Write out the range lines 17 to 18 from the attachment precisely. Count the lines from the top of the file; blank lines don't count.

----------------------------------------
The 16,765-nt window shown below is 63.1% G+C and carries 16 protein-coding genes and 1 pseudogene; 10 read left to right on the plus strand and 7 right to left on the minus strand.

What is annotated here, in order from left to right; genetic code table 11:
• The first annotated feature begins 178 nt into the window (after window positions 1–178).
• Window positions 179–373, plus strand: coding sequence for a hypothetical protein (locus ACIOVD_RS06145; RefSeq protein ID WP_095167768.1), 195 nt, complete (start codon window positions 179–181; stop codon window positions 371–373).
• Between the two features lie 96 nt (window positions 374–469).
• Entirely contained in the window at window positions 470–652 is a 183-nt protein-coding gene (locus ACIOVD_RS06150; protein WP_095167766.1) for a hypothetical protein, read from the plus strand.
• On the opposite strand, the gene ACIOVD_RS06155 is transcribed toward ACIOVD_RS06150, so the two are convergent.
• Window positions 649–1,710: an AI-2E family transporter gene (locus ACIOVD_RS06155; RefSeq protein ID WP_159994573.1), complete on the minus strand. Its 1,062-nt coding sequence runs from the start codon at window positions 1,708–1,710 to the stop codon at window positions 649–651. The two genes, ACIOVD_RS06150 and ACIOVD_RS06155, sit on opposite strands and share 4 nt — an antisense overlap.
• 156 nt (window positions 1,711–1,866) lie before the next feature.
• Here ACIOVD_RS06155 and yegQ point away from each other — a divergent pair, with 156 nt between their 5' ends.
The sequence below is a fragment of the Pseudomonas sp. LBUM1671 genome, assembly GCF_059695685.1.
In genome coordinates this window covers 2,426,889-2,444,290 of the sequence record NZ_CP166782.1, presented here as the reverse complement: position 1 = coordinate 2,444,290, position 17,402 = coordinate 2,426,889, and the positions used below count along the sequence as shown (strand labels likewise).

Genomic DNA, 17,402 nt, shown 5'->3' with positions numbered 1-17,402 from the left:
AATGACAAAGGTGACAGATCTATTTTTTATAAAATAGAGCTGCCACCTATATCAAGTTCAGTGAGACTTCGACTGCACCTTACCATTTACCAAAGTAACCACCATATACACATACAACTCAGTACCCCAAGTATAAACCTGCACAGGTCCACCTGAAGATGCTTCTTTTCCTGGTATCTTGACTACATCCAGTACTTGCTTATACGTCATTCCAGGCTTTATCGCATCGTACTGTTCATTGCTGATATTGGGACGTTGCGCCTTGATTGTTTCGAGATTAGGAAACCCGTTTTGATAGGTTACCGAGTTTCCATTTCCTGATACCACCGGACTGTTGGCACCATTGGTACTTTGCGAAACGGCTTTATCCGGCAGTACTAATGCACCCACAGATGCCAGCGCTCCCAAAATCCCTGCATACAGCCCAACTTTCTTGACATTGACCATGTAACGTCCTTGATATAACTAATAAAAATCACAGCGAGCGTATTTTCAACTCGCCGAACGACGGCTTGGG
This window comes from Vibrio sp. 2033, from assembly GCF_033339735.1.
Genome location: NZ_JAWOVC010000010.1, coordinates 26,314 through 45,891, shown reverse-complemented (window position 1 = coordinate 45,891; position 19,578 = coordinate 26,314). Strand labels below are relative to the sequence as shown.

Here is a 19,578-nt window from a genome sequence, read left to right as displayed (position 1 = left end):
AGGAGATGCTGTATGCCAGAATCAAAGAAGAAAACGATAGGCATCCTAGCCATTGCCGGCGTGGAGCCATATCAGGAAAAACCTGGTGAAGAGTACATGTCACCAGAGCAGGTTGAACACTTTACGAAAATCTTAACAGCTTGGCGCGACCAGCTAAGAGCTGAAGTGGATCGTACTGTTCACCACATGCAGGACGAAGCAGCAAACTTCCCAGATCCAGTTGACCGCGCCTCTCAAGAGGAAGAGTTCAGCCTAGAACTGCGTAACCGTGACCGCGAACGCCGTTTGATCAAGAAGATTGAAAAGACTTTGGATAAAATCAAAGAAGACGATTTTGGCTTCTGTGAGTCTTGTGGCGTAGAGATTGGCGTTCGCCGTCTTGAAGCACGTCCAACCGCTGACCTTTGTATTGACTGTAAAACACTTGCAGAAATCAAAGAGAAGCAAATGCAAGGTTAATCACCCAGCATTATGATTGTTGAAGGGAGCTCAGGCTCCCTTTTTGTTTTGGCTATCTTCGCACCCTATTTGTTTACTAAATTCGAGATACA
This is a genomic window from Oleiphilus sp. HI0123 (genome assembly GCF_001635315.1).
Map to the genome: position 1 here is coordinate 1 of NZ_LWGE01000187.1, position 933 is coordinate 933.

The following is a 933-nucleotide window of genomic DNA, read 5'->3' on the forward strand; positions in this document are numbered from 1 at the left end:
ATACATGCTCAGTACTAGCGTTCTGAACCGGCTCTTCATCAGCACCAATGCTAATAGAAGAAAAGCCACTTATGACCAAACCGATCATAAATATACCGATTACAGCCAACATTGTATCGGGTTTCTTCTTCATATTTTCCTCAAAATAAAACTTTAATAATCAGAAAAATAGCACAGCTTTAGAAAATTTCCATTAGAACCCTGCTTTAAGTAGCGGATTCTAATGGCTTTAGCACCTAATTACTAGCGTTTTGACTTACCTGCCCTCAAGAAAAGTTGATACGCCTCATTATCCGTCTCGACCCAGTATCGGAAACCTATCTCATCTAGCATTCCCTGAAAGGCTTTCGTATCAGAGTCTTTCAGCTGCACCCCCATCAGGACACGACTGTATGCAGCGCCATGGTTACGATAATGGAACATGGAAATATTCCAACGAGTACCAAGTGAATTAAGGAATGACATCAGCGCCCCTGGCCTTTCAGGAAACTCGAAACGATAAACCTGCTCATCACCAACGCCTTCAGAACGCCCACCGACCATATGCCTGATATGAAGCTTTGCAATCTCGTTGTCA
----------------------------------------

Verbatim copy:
Here is a 19,578-nt window from a genome sequence, read left to right as displayed (position 1 = left end):
AGGAGATGCTGTATGCCAGAATCAAAGAAGAAAACGATAGGCATCCTAGCCATTGCCGGCGTGGAGCCATATCAGGAAAAACCTGGTGAAGAGTACATGTCACCAGAGCAGGTTGAACACTTTACGAAAATCTTAACAGCTTGGCGCGACCAGCTAAGAGCTGAAGTGGATCGTACTGTTCACCACATGCAGGACGAAGCAGCAAACTTCCCAGATCCAGTTGACCGCGCCTCTCAAGAGGAAGAGTTCAGCCTAGAACTGCGTAACCGTGACCGCGAACGCCGTTTGATCAAGAAGATTGAAAAGACTTTGGATAAAATCAAAGAAGACGATTTTGGCTTCTGTGAGTCTTGTGGCGTAGAGATTGGCGTTCGCCGTCTTGAAGCACGTCCAACCGCTGACCTTTGTATTGACTGTAAAACACTTGCAGAAATCAAAGAGAAGCAAATGCAAGGTTAATCACCCAGCATTATGATTGTTGAAGGGAGCTCAGGCTCCCTTTTTGTTTTGGCTATCTTCGCACCCTATTTGTTTACTAAATTCGAGATACA